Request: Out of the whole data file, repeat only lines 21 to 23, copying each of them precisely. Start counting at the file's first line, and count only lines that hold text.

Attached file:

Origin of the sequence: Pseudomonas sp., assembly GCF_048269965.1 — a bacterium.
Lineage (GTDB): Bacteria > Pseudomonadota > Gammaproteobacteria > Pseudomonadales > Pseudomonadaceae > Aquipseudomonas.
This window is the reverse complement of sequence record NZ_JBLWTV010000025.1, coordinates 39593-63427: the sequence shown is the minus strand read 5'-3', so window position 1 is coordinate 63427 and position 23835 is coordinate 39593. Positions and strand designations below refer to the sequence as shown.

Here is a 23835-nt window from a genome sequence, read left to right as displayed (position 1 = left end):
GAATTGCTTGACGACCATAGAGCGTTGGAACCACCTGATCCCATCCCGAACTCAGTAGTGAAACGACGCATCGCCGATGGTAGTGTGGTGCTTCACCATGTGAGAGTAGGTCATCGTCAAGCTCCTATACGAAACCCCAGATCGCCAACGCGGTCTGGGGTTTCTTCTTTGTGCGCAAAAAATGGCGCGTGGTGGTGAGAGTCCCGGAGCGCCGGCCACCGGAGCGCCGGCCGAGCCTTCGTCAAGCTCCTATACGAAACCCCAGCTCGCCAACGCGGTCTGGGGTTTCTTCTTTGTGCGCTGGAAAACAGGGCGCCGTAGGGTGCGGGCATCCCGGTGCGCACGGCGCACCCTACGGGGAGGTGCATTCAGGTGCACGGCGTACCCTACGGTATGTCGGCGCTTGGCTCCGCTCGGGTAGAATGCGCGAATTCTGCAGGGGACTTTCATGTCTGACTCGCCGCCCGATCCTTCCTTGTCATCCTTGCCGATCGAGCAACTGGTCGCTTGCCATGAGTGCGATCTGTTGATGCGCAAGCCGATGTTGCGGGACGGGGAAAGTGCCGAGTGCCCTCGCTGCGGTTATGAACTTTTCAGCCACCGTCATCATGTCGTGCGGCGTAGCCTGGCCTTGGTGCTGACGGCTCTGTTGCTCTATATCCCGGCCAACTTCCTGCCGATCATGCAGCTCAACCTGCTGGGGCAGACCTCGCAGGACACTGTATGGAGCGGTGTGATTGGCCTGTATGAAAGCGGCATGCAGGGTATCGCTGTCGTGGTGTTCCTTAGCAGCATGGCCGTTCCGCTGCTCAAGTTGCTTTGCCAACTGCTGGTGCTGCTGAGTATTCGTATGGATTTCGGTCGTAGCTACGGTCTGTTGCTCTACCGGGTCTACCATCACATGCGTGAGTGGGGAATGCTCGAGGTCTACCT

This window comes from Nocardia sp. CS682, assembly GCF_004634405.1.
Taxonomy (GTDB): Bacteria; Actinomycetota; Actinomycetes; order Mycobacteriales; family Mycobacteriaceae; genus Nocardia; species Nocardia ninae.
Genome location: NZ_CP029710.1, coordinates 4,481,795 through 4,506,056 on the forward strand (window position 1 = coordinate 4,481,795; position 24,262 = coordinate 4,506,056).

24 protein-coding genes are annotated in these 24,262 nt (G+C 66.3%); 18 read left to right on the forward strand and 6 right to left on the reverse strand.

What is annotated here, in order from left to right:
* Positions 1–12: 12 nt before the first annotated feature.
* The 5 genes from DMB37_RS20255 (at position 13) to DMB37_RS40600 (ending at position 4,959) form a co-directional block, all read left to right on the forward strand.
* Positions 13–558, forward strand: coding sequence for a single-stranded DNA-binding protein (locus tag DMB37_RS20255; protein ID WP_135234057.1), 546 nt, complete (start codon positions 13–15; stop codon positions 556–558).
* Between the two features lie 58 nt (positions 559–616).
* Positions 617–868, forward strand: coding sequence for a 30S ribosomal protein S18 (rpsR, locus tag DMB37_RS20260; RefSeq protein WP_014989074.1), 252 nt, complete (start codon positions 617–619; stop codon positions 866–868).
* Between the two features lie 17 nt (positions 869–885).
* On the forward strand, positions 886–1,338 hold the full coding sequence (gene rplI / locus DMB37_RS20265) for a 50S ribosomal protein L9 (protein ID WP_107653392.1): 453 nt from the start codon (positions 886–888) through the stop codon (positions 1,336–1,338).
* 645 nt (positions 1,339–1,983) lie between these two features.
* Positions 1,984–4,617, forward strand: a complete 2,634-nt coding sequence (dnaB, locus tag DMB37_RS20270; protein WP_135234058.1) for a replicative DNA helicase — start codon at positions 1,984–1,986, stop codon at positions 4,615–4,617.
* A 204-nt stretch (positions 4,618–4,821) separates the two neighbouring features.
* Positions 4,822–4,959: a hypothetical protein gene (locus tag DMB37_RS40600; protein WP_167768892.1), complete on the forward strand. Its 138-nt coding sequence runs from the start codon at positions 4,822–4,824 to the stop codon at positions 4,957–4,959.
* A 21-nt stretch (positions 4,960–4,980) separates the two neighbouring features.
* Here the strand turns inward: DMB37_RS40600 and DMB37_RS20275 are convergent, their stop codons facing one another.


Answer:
* Positions 4,822–4,959: a hypothetical protein gene (locus tag DMB37_RS40600; protein WP_167768892.1), complete on the forward strand. Its 138-nt coding sequence runs from the start codon at positions 4,822–4,824 to the stop codon at positions 4,957–4,959.
* A 21-nt stretch (positions 4,960–4,980) separates the two neighbouring features.
* Here the strand turns inward: DMB37_RS40600 and DMB37_RS20275 are convergent, their stop codons facing one another.